Williamsburg Bridge all    
BMT Nassau Street Line Essex Street Broad Street


For a more detailed station listing, see the articles on the lines listed above.

Station service legend
Stops all times
Stops all times except late nights
Stops late nights only
Stops weekdays only
Stops all times except rush hours in the peak direction
Stops rush hours in the peak direction only
Station closed
Time period details
Stations Subway transfers Connections
Archer Avenue Line
Jamaica Center–Parsons/Archer E  Q44 Select Bus Service
Sutphin Boulevard–Archer Avenue–JFK Airport E  AirTrain JFK
LIRR at Jamaica
Q44 Select Bus Service
Jamaica Line
121st Street Q10 bus to JFK Int'l Airport
111th Street
104th Street
Woodhaven Boulevard
85th Street–Forest Parkway
75th Street–Elderts Lane
Cypress Hills
Crescent Street
Norwood Avenue
Cleveland Street
Van Siclen Avenue
Alabama Avenue
Broadway Junction A  C  (IND Fulton Street Line)
L  (BMT Canarsie Line)
LIRR Atlantic Branch at East New York
Terminal for select rush hour trains
Chauncey Street
Halsey Street
Gates Avenue
Kosciuszko Street B46 Select Bus Service
Myrtle Avenue M 
Flushing Avenue M  B15 bus to JFK Airport
Lorimer Street M 
Hewes Street M 
Marcy Avenue M  B44 Select Bus Service
Nassau Street Line
Essex Street M 
F  (IND Sixth Avenue Line at Delancey Street)
Canal Street 4  6  <6> (IRT Lexington Avenue Line)
N  Q  R  W  (BMT Broadway Line)
Chambers Street 4  5  6  <6> (IRT Lexington Avenue Line at Brooklyn Bridge–City Hall)
Fulton Street 2  3  (IRT Broadway – Seventh Avenue Line)
4  5  (IRT Lexington Avenue Line)
A  C  (IND Eighth Avenue Line)
Connection to N  R  W  (BMT Broadway Line) at Cortlandt Street via Dey Street Passageway
Broad Street


  1. "J/Z Subway Timetable, Effective November 7, 2016" (PDF). New York Metropolitan Transportation Authority. Retrieved November 7, 2016.
  2. "mta.info - Line Colors". mta.info.
  3. "SUB-DIVISION B TRAIN OPERATOR/CONDUCTOR ROAD & NON-ROAD WORK PROGRAMS IN EFFECT: NOVEMBER 6, 2016" (PDF). progressiveaction.info. New York City Transit. July 29, 2016. Retrieved August 19, 2016.
  4. ‹The template Cite BDE is being considered for deletion.› "Trains Running This Morning". Brooklyn Daily Eagle. Brooklyn, NY. May 30, 1893. p. 10.
  5. ‹The template Cite BDE is being considered for deletion.› "Better Service on the Brooklyn L". Brooklyn Daily Eagle. Brooklyn, NY. December 20, 1893. p. 12.
  6. "The BRT Opens Its New Extension for Through Traffic". The New York Times. July 31, 1906. p. 12. Retrieved 2010-03-20.
  7. "New Subway Line". The New York Times. July 7, 1918. p. 30. Retrieved 2010-03-20.
  8. Brooklyn–Manhattan Transit Corporation, Map and Guide to BMT Rapid Transit Division, 1924
  9. "Celebrate Opening of New B. M. T. Line". The New York Times. July 15, 1928. p. 13. Retrieved 2010-03-20.
  10. 1 2 Brooklyn–Manhattan Transit Corporation, Map and Guide to BMT Rapid Transit Division, 1931
  11. "Mayor Runs a Train Over New Bridge". The New York Times. September 17, 1908. p. 16. Retrieved 2010-03-20.
  12. "Bridge Loop to Open for One Line Only". The New York Times. August 3, 1913. p. 6. Retrieved 2010-03-20.
  13. "Nassau St. Service Outlined by B. M. T.". The New York Times. May 21, 1931. p. 29. Retrieved 2010-03-20.
  14. "Mayor Drives Train in New Subway Link". The New York Times. May 30, 1931. p. 11. Retrieved 2010-03-20.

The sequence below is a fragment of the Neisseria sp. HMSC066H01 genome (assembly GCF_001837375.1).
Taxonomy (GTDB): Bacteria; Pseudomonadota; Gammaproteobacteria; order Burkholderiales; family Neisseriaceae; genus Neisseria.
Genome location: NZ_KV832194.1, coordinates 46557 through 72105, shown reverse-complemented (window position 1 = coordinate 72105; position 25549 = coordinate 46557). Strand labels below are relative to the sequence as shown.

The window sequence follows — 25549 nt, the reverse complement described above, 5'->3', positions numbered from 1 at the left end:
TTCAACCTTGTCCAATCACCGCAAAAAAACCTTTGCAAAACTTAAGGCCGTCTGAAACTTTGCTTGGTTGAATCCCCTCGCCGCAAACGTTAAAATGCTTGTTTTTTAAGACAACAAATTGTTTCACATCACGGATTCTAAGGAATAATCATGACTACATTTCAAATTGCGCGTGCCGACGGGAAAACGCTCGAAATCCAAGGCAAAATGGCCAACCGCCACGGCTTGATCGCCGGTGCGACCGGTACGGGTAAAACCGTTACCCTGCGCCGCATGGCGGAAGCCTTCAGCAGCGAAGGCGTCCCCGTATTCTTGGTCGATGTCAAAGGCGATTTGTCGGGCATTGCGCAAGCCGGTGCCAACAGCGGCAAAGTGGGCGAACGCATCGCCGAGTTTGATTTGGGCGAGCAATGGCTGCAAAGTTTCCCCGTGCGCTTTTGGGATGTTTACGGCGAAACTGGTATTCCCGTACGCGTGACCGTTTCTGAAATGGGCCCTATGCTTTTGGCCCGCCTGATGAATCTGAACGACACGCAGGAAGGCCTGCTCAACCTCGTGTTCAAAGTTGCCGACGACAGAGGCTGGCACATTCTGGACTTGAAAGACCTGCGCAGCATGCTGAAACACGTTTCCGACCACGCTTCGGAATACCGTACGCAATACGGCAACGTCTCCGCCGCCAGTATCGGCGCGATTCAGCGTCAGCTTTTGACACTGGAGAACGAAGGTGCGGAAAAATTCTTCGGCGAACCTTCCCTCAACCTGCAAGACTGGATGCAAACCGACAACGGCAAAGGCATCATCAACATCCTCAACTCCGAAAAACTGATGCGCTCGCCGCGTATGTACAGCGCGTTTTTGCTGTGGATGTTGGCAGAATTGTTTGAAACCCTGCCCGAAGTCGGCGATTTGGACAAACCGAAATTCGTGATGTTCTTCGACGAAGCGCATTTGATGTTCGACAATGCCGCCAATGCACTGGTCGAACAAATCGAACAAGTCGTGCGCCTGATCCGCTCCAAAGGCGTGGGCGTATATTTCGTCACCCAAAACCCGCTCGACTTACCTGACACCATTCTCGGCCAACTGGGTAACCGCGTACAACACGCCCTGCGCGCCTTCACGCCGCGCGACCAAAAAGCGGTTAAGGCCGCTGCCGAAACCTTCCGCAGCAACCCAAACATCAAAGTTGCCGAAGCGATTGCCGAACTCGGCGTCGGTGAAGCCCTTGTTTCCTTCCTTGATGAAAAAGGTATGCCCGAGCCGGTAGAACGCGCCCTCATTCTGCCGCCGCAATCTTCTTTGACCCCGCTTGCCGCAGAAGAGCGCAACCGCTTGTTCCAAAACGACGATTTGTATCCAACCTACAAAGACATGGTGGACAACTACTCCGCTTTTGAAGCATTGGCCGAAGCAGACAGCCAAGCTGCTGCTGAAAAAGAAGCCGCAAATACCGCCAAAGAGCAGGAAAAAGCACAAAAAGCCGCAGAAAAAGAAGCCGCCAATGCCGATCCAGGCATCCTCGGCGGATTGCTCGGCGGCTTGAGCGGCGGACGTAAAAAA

15. 1 2 "Jamaica BMT to Start Speed-Up Tomorrow". The New York Times. June 17, 1959. p. 28. Retrieved 2010-03-20.
  16. New York City Transit Authority, Official New York City Subway Map and Station Guide, 1959
  17. New York City Transit Authority, Skip Stop on the BMT Jamaica Line, 1959
  18. New York City Subway map, 1968 edition
  19. Joseph Cunningham and Leonard DeHart, A History of the New York City Subway System Part 2: Rapid Transit in Brooklyn, 1977
  20. New York City Transit Authority, New York City Rapid Transit Map and Station Guide, 1967
  21. "THANK YOU FOR YOUR SERVICE Retired line designations Page 2". forgotten-ny.com.
  22. New York City Transit Authority, Rapid Transit Service Changes, 1968
  23. New York City Transit Authority, KK - a new service, 1968
  24. "Subway Schedules In Queens Changing Amid Some Protest". The New York Times. January 2, 1973. p. 46. Retrieved 2010-03-20.
  25. "Changes Set for Jan. 2 Praised". New York Times. November 25, 1972. Retrieved January 25, 2016.
  26. "Transit Agency Drops 215 Runs". The New York Times. August 31, 1976. p. 42. Retrieved 2010-03-20.
  27. "Service Adjustment on BMT and IND Lines Effective 1 A.M. Monday, Aug. 30". Flickr. Retrieved 2016-10-23.
  28. Dembart, Lee (September 9, 1977). "A Sentimental Journey on the BMT...". The New York Times. p. 61. Retrieved 2010-03-20.
  29. "www.nycsubway.org". www.nycsubway.org.
  30. Johnson, Kirk (December 9, 1988). "Big Changes For Subways Are to Begin". The New York Times. p. B1. Retrieved 2010-03-20.
  31. "System-Wide Changes In Subway Service Effective Sunday, December 11, 1988". Flickr - Photo Sharing!. Retrieved 2016-06-17.
  32. nycsubway.org—The New York Transit Authority in the 1980s
  33. "Service Changes September 30, 1990" (PDF). subwaynut.com. New York City Transit Authority. September 30, 1990. Retrieved May 1, 2016.
  34. Glickman, Todd (October 6, 1998). "Archive of NYC Subway Maps". mit.edu. Retrieved July 28, 2016.
  35. "NO TRAINS OVER THE WILLIAMSBURG BRIDGE TAKE ONE(jpg)-The Subway Nut". www.subwaynut.com. Retrieved 2016-06-06.
  36. Williams, Monte (1999-05-04). "Most Straphangers Unfazed By Closing of Bridge Lines". The New York Times. ISSN 0362-4331. Retrieved 2016-06-06.
  37. Rutenburg, James (April 27, 1999). "6-MONTH BRIDGEWORK TO DISRUPT J, M, Z LINES". New York Daily News. Retrieved June 6, 2016 via fishq.info.
  38. "NYC DOT - Williamsburg Bridge". www.nyc.gov. Retrieved 2016-06-06.
  39. Donohue, Pete (September 2, 1999). "IT'S J - AS IN JOY - TRAIN RIDERS FLYING HIGH ON FIXED-UP W'BURG SPAN". New York Daily News. Retrieved June 6, 2016.
  40. Soltren, Jose. "September 19, 2001 Subway Map". nycsubway.org. Retrieved October 23, 2016.
  41. Calcago, Michael. "October 28, 2001 Subway Map". nycsubway.org. Retrieved October 23, 2016.
  42. Compare:
    • "New York City Subway Map" (PDF). mta.info. Metropolitan Transportation Authority. February 2014. Retrieved October 9, 2016. (Only the J served Alabama Avenue in February 2014)
    • "New York City Subway Map" (PDF). mta.info. Metropolitan Transportation Authority. May 2014. Retrieved October 9, 2016. (The Z now also served Alabama Avenue in May 2014)
  43. "mta.info - 2014 - 2017 MTA Financial Plan". mta.info.
  44. "MTA - news - MTA's Proposed 2015 Budget Includes Systemwide Service Enhancements". mta.info.
  45. Donohue, Pete (July 24, 2014). "MTA to upgrade weekend service on J train, restore it on LIRR's West Hempstead Branch". New York Daily News. Retrieved October 23, 2016.